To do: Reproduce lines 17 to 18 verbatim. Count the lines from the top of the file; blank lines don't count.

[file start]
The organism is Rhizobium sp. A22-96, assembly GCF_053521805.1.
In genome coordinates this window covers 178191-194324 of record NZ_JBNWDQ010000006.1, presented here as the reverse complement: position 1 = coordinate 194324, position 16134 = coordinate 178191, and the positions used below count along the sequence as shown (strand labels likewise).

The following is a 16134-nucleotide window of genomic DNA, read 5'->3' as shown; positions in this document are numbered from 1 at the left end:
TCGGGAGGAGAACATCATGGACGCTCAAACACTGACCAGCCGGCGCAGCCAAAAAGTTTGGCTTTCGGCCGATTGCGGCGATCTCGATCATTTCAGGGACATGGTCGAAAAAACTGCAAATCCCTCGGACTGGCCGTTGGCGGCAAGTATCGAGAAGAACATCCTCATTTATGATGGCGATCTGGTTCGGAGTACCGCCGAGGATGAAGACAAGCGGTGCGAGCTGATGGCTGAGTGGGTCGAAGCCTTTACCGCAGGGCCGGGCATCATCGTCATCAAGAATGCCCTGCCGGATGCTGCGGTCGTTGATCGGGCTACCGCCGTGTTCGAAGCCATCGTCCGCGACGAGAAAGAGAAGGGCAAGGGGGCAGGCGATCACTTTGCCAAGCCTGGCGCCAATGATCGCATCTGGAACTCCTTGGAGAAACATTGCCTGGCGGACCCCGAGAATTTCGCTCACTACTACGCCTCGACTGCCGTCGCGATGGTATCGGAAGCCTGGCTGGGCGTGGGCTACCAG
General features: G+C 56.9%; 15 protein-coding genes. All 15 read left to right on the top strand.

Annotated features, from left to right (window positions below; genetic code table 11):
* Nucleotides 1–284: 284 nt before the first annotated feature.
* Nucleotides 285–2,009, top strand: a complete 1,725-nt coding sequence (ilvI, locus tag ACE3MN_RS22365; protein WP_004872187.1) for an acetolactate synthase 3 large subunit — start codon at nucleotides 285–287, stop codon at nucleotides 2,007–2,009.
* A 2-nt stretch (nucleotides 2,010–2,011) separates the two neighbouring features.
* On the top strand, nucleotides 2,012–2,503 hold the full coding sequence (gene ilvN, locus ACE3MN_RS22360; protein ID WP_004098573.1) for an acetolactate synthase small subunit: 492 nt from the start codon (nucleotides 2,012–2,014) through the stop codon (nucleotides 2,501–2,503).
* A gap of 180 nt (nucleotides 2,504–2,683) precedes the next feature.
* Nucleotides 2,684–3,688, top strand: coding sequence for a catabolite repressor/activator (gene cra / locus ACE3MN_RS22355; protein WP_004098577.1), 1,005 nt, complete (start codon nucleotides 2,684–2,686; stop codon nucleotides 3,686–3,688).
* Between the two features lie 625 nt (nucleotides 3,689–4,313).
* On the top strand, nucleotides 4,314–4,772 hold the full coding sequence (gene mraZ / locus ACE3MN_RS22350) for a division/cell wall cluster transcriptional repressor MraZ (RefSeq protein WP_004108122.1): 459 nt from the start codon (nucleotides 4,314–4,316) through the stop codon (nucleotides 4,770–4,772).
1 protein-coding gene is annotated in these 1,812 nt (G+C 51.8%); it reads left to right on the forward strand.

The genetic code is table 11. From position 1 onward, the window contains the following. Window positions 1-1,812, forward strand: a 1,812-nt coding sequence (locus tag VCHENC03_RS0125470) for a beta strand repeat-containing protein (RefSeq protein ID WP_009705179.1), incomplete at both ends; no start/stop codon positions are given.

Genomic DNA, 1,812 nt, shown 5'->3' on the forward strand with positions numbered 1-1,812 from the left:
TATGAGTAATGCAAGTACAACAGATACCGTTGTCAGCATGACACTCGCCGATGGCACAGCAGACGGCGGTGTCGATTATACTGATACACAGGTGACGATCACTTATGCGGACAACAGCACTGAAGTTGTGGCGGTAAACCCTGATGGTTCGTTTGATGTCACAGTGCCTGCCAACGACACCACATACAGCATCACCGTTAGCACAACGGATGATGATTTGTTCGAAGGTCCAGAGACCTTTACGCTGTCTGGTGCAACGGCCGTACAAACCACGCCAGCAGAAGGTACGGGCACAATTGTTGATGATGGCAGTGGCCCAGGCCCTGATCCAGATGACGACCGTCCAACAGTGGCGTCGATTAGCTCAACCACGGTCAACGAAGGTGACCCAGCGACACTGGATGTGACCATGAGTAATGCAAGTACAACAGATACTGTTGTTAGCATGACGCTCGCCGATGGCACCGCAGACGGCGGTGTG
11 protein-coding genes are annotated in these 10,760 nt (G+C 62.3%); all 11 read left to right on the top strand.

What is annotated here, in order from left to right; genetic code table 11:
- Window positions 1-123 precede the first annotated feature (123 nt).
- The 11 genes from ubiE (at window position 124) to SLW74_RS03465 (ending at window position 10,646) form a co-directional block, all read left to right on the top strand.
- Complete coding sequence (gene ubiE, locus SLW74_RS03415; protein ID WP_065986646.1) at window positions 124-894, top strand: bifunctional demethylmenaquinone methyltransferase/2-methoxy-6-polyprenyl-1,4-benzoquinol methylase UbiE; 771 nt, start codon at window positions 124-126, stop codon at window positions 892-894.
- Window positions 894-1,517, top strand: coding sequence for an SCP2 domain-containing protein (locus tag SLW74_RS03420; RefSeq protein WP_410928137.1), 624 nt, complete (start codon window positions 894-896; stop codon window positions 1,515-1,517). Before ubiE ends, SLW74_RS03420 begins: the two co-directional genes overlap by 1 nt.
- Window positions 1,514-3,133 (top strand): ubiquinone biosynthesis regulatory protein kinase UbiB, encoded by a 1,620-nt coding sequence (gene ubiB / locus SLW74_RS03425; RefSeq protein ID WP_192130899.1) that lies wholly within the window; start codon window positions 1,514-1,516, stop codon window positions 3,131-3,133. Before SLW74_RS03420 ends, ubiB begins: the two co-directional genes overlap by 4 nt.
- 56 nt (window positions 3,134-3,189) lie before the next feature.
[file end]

Genomic DNA, 1,812 nt, shown 5'->3' on the forward strand with positions numbered 1-1,812 from the left:
TATGAGTAATGCAAGTACAACAGATACCGTTGTCAGCATGACACTCGCCGATGGCACAGCAGACGGCGGTGTCGATTATACTGATACACAGGTGACGATCACTTATGCGGACAACAGCACTGAAGTTGTGGCGGTAAACCCTGATGGTTCGTTTGATGTCACAGTGCCTGCCAACGACACCACATACAGCATCACCGTTAGCACAACGGATGATGATTTGTTCGAAGGTCCAGAGACCTTTACGCTGTCTGGTGCAACGGCCGTACAAACCACGCCAGCAGAAGGTACGGGCACAATTGTTGATGATGGCAGTGGCCCAGGCCCTGATCCAGATGACGACCGTCCAACAGTGGCGTCGATTAGCTCAACCACGGTCAACGAAGGTGACCCAGCGACACTGGATGTGACCATGAGTAATGCAAGTACAACAGATACTGTTGTTAGCATGACGCTCGCCGATGGCACCGCAGACGGCGGTGTG